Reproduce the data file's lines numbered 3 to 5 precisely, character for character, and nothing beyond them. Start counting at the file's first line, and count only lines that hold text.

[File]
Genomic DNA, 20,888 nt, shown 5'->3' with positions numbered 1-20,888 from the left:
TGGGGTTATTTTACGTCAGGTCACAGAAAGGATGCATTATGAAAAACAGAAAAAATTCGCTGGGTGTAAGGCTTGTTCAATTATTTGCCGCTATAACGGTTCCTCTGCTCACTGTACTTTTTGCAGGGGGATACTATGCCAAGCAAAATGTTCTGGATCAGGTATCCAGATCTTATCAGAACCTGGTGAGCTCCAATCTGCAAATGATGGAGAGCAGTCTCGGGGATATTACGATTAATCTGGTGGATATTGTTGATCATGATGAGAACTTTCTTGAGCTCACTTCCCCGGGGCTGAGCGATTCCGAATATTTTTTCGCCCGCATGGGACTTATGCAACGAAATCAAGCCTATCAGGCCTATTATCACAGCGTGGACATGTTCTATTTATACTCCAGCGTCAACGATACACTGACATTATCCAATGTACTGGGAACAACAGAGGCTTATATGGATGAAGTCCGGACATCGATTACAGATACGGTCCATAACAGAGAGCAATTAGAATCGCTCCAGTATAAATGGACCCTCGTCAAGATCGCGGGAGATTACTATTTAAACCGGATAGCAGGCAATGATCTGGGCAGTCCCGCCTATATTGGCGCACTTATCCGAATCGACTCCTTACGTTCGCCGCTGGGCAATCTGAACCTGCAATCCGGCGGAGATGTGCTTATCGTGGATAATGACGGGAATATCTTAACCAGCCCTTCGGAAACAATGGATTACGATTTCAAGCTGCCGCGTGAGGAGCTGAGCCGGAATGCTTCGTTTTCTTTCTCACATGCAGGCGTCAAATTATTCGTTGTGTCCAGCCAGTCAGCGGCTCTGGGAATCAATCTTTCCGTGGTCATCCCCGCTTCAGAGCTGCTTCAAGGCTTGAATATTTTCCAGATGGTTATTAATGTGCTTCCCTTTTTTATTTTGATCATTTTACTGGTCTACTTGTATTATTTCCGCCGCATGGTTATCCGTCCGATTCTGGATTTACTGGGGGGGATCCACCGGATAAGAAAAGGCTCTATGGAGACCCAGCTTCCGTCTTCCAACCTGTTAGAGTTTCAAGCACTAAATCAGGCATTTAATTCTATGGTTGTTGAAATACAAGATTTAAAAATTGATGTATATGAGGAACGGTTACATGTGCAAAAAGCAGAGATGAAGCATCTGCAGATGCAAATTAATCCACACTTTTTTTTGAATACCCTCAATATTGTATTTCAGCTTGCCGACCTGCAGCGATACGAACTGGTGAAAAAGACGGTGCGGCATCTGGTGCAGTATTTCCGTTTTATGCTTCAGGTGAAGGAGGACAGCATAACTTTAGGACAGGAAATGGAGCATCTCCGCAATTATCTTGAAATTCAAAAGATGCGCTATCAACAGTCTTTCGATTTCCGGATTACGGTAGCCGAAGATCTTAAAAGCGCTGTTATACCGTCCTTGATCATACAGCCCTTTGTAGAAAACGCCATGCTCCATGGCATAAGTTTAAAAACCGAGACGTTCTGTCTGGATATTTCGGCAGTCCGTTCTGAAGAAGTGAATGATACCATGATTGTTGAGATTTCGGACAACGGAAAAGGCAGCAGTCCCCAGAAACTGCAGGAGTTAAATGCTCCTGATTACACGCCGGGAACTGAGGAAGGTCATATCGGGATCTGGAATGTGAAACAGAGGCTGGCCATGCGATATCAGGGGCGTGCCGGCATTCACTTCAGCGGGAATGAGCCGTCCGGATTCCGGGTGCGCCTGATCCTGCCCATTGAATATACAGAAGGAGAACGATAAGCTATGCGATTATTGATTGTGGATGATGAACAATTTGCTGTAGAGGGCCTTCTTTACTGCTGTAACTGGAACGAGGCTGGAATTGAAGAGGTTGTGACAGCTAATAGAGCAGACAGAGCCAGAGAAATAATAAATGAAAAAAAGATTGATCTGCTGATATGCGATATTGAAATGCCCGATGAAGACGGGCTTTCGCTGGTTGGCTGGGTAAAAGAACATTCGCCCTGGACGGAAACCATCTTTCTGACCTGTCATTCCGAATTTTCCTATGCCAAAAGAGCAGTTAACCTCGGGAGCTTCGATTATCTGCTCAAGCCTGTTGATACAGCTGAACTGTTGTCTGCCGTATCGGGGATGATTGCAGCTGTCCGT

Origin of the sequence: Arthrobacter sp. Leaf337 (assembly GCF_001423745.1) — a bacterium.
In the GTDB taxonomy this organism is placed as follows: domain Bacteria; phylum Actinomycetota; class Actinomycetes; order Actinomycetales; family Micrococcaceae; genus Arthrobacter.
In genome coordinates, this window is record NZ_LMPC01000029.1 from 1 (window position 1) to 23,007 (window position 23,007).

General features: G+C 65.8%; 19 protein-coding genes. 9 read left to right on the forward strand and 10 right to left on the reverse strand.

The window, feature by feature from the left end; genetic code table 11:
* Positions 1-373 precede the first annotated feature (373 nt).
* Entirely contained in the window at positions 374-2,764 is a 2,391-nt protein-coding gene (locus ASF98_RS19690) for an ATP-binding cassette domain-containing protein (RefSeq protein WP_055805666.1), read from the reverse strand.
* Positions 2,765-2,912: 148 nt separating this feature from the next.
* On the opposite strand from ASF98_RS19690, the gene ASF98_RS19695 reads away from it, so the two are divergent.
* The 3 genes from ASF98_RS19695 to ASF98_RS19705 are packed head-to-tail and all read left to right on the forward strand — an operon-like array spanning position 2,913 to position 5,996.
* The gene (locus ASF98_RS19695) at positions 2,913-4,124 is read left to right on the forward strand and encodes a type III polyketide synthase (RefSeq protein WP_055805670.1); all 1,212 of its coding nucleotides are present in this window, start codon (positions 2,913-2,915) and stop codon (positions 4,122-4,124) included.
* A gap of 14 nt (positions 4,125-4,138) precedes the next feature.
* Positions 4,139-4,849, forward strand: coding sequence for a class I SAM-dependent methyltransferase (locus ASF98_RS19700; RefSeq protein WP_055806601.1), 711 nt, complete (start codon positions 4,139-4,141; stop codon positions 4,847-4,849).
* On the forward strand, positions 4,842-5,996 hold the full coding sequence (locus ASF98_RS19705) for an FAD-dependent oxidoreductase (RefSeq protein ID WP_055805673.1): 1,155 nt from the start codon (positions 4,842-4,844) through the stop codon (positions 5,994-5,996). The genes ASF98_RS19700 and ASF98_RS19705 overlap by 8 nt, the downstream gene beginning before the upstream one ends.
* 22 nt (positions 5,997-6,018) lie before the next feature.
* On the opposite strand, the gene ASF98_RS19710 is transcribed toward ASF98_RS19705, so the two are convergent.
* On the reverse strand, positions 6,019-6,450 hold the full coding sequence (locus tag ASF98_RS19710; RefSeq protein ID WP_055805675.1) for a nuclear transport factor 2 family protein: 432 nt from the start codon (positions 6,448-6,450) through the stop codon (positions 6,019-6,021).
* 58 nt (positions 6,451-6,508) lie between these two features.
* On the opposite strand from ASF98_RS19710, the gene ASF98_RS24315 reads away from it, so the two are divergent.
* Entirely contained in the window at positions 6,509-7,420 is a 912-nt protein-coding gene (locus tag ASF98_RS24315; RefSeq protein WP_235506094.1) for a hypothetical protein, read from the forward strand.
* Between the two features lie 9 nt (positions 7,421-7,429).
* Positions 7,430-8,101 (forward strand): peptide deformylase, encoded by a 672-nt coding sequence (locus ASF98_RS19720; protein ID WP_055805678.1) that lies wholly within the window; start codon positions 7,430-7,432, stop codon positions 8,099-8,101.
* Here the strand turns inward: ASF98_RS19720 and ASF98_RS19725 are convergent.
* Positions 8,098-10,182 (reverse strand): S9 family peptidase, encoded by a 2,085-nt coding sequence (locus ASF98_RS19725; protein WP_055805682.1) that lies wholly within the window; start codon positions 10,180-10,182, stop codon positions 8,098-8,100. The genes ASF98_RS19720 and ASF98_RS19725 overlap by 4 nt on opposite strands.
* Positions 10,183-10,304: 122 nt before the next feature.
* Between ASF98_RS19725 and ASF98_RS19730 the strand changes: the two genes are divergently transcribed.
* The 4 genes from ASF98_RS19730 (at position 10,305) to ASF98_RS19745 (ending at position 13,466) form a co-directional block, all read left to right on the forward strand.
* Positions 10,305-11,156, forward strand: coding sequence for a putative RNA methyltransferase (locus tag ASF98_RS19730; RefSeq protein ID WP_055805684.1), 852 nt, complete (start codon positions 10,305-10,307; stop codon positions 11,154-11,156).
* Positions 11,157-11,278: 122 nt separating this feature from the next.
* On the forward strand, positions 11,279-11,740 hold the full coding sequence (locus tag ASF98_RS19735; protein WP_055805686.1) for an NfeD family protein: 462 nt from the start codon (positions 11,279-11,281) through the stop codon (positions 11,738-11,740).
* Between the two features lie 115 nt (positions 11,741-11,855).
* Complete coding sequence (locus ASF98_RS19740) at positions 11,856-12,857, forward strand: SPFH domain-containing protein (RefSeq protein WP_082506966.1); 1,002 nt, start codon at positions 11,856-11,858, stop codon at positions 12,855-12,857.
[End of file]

Origin of the sequence: Arthrobacter sp. Leaf337 (assembly GCF_001423745.1) — a bacterium.
In the GTDB taxonomy this organism is placed as follows: domain Bacteria; phylum Actinomycetota; class Actinomycetes; order Actinomycetales; family Micrococcaceae; genus Arthrobacter.
In genome coordinates, this window is record NZ_LMPC01000029.1 from 1 (window position 1) to 23,007 (window position 23,007).